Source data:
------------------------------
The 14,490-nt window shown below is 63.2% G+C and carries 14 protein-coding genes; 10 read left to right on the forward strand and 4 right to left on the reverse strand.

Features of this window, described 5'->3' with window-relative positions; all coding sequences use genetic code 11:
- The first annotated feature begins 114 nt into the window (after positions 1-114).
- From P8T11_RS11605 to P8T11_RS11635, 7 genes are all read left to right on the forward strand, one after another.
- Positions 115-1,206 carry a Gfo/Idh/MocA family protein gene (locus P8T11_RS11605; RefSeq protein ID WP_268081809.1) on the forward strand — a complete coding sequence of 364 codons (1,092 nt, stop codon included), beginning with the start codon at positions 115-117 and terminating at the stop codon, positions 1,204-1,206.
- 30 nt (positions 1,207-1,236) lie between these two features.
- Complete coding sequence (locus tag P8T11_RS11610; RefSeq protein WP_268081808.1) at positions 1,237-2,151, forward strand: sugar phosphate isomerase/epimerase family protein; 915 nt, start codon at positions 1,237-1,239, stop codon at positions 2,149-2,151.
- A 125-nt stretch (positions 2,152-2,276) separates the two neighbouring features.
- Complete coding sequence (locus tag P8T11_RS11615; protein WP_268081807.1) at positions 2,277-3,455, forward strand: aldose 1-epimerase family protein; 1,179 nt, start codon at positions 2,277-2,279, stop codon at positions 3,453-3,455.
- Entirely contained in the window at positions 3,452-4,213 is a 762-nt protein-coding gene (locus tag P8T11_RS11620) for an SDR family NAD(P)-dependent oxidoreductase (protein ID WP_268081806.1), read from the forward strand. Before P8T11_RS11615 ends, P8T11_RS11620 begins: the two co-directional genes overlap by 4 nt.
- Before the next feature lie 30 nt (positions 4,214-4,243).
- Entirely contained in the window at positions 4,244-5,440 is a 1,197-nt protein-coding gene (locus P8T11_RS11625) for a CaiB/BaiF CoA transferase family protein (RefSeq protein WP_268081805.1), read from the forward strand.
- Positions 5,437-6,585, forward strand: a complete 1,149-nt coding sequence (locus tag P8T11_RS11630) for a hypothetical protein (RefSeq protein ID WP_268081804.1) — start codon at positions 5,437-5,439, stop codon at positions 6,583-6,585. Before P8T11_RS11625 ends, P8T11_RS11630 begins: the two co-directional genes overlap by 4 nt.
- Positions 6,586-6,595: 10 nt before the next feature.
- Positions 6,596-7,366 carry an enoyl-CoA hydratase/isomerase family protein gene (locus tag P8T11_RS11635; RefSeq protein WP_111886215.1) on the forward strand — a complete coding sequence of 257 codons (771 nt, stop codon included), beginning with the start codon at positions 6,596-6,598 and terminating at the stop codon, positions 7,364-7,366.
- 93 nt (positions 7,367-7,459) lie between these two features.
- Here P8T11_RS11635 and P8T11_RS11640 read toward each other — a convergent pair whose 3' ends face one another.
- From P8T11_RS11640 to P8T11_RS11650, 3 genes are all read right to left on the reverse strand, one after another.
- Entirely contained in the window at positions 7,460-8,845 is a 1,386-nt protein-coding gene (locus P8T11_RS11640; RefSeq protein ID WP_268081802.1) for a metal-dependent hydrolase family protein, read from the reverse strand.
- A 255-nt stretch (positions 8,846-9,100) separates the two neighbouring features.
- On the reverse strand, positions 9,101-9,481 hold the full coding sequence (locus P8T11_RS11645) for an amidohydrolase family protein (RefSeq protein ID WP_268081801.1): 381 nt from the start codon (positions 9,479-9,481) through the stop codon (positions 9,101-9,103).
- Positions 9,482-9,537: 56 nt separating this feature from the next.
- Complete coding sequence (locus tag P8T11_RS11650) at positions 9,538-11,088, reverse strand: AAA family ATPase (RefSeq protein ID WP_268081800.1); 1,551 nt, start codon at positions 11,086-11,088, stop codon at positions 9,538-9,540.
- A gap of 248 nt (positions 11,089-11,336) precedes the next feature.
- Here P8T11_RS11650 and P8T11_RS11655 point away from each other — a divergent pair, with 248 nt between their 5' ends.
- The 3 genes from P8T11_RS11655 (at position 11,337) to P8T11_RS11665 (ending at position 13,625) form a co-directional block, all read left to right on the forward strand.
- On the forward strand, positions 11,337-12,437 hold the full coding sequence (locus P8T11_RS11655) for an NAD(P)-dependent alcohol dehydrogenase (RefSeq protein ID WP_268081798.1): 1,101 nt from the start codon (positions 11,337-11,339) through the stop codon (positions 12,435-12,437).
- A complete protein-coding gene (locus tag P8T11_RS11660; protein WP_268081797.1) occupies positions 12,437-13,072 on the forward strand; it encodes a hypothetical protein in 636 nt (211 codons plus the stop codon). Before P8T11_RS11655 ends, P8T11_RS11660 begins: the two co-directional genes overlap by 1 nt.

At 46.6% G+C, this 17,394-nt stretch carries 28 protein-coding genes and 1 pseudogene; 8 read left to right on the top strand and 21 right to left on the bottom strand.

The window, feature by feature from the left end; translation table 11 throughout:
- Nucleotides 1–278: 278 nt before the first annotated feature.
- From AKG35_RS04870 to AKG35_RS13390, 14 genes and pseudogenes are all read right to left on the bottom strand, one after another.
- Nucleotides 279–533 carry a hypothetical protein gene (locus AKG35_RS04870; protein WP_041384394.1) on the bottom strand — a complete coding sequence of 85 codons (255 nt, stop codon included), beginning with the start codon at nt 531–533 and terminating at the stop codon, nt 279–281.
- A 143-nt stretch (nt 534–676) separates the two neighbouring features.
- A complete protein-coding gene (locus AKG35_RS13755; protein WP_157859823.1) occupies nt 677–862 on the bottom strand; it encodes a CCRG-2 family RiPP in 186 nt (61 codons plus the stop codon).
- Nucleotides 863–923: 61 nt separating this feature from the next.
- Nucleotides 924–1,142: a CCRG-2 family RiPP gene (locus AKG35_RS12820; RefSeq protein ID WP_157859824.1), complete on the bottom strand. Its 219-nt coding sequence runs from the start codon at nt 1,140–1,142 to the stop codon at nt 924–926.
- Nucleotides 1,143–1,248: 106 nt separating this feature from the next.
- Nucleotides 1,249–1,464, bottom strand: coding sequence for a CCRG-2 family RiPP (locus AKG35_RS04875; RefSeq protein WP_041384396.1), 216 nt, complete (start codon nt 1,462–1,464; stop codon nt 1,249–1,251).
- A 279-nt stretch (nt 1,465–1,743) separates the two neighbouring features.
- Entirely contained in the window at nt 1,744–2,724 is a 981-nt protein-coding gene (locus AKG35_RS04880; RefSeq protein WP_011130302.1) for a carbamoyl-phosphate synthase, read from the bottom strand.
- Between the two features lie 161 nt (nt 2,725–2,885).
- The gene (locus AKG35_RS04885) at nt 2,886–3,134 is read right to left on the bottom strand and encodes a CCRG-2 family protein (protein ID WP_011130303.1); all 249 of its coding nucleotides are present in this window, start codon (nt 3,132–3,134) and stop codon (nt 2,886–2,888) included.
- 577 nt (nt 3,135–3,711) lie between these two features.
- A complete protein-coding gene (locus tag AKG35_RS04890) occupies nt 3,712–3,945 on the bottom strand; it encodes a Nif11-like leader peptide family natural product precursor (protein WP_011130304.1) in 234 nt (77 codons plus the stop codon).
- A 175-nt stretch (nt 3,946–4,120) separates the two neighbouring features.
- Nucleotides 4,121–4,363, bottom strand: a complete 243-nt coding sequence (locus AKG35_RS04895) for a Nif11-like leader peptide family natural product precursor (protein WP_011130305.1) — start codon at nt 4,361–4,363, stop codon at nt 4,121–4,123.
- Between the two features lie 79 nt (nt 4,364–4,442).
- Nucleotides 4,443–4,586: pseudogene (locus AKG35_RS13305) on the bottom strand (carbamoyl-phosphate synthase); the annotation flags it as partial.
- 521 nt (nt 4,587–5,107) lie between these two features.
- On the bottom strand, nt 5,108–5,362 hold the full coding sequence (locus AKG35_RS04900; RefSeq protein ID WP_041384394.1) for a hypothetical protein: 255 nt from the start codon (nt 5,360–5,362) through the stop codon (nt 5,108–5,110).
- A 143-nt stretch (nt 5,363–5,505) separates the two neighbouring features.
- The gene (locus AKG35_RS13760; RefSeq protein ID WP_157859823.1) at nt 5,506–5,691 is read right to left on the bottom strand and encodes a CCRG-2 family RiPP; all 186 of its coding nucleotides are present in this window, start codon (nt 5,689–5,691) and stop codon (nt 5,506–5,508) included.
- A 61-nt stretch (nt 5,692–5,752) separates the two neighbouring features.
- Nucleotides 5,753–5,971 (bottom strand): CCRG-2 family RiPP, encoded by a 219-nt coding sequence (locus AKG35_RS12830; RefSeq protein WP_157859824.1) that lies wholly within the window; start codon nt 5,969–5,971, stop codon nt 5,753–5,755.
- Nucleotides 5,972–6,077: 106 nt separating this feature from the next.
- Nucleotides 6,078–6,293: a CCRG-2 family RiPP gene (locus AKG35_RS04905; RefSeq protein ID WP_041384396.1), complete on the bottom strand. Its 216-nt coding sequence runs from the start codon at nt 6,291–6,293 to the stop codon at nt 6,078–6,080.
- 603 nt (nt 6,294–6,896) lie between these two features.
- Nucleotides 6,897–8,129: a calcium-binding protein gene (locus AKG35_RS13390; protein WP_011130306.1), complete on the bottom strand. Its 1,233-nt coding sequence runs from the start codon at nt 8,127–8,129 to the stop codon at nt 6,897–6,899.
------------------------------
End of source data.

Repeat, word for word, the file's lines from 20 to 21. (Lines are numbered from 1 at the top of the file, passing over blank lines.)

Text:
- A 255-nt stretch (positions 8,846-9,100) separates the two neighbouring features.
- On the reverse strand, positions 9,101-9,481 hold the full coding sequence (locus P8T11_RS11645) for an amidohydrolase family protein (RefSeq protein ID WP_268081801.1): 381 nt from the start codon (positions 9,479-9,481) through the stop codon (positions 9,101-9,103).